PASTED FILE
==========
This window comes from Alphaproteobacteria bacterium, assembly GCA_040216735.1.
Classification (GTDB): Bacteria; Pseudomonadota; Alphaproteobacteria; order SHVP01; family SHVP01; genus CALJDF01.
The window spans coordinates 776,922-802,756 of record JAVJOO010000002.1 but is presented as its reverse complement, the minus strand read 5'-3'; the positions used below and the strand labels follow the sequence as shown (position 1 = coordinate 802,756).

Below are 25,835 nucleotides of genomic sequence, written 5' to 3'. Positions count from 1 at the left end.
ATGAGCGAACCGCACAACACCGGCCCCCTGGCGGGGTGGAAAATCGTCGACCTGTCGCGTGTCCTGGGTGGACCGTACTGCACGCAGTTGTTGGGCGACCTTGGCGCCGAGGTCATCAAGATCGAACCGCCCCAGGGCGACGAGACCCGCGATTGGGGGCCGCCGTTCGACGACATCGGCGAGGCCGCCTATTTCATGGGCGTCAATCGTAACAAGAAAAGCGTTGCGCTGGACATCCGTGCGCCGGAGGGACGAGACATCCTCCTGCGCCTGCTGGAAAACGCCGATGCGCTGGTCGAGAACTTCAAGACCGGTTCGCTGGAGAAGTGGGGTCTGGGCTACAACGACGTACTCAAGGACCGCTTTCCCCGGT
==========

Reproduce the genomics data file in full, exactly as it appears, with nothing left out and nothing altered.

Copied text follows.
This window comes from Alphaproteobacteria bacterium, assembly GCA_040216735.1.
Classification (GTDB): Bacteria; Pseudomonadota; Alphaproteobacteria; order SHVP01; family SHVP01; genus CALJDF01.
The window spans coordinates 776,922-802,756 of record JAVJOO010000002.1 but is presented as its reverse complement, the minus strand read 5'-3'; the positions used below and the strand labels follow the sequence as shown (position 1 = coordinate 802,756).

Below are 25,835 nucleotides of genomic sequence, written 5' to 3'. Positions count from 1 at the left end.
ATGAGCGAACCGCACAACACCGGCCCCCTGGCGGGGTGGAAAATCGTCGACCTGTCGCGTGTCCTGGGTGGACCGTACTGCACGCAGTTGTTGGGCGACCTTGGCGCCGAGGTCATCAAGATCGAACCGCCCCAGGGCGACGAGACCCGCGATTGGGGGCCGCCGTTCGACGACATCGGCGAGGCCGCCTATTTCATGGGCGTCAATCGTAACAAGAAAAGCGTTGCGCTGGACATCCGTGCGCCGGAGGGACGAGACATCCTCCTGCGCCTGCTGGAAAACGCCGATGCGCTGGTCGAGAACTTCAAGACCGGTTCGCTGGAGAAGTGGGGTCTGGGCTACAACGACGTACTCAAGGACCGCTTTCCCCGGT